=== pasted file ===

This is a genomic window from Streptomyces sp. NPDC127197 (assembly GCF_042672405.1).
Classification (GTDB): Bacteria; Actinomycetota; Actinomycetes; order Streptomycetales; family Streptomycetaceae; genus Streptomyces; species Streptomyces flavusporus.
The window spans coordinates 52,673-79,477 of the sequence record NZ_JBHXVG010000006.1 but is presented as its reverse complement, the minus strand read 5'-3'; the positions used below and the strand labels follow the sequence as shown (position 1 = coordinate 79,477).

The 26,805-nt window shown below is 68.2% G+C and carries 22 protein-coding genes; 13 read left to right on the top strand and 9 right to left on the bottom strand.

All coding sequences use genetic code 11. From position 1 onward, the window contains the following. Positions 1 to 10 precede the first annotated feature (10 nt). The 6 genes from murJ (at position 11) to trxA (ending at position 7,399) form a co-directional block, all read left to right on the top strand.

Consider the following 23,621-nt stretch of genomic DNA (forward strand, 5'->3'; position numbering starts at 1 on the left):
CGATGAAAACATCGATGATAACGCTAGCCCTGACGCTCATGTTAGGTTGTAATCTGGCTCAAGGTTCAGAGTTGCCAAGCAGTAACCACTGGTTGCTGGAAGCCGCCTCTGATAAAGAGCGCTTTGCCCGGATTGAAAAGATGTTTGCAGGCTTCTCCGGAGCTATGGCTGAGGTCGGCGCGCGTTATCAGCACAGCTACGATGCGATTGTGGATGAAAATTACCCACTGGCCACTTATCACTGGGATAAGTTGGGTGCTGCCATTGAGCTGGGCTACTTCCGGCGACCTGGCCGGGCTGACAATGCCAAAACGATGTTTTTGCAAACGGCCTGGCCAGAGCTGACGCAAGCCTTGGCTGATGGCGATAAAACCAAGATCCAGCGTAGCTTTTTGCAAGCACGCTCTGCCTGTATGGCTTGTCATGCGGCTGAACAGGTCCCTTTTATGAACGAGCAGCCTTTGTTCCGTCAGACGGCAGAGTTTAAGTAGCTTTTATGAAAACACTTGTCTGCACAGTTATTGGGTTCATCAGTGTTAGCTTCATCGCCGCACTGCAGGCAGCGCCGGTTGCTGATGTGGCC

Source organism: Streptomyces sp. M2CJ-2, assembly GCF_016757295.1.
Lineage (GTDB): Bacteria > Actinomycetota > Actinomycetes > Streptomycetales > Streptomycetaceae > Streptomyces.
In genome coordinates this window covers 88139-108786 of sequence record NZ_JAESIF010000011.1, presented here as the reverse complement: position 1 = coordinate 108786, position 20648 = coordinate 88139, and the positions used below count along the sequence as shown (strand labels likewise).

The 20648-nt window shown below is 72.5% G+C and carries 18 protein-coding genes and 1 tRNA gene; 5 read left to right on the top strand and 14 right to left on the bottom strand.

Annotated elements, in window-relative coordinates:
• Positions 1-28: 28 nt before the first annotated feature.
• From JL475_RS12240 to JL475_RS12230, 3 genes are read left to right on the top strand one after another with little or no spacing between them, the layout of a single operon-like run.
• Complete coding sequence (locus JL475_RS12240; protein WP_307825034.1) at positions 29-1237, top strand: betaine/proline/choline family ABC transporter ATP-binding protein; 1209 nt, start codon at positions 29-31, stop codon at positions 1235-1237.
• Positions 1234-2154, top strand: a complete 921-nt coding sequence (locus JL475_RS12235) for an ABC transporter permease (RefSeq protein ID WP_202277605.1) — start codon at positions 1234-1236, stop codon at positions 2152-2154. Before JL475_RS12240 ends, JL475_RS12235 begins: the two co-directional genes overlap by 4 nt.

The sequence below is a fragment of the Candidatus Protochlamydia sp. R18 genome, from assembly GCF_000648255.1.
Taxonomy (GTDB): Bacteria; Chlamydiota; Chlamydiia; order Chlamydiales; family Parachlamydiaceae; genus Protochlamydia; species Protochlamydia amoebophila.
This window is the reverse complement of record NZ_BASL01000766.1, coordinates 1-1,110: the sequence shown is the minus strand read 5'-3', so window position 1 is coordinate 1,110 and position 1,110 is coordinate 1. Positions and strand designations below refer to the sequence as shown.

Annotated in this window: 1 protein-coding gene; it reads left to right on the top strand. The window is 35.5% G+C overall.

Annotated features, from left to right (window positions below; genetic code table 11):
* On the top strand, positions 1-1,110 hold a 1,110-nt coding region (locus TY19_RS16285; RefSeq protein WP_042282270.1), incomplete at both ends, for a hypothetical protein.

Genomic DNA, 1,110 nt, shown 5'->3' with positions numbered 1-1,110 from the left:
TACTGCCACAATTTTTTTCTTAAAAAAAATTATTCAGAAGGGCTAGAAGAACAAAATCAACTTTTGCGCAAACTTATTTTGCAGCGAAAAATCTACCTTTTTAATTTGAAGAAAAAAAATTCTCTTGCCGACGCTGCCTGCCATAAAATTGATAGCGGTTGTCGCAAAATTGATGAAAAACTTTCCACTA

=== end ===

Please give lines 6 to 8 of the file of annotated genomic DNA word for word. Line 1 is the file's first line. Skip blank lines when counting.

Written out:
Consider the following 23,621-nt stretch of genomic DNA (forward strand, 5'->3'; position numbering starts at 1 on the left):
CGATGAAAACATCGATGATAACGCTAGCCCTGACGCTCATGTTAGGTTGTAATCTGGCTCAAGGTTCAGAGTTGCCAAGCAGTAACCACTGGTTGCTGGAAGCCGCCTCTGATAAAGAGCGCTTTGCCCGGATTGAAAAGATGTTTGCAGGCTTCTCCGGAGCTATGGCTGAGGTCGGCGCGCGTTATCAGCACAGCTACGATGCGATTGTGGATGAAAATTACCCACTGGCCACTTATCACTGGGATAAGTTGGGTGCTGCCATTGAGCTGGGCTACTTCCGGCGACCTGGCCGGGCTGACAATGCCAAAACGATGTTTTTGCAAACGGCCTGGCCAGAGCTGACGCAAGCCTTGGCTGATGGCGATAAAACCAAGATCCAGCGTAGCTTTTTGCAAGCACGCTCTGCCTGTATGGCTTGTCATGCGGCTGAACAGGTCCCTTTTATGAACGAGCAGCCTTTGTTCCGTCAGACGGCAGAGTTTAAGTAGCTTTTATGAAAACACTTGTCTGCACAGTTATTGGGTTCATCAGTGTTAGCTTCATCGCCGCACTGCAGGCAGCGCCGGTTGCTGATGTGGCC

Source organism: Streptomyces sp. M2CJ-2, assembly GCF_016757295.1.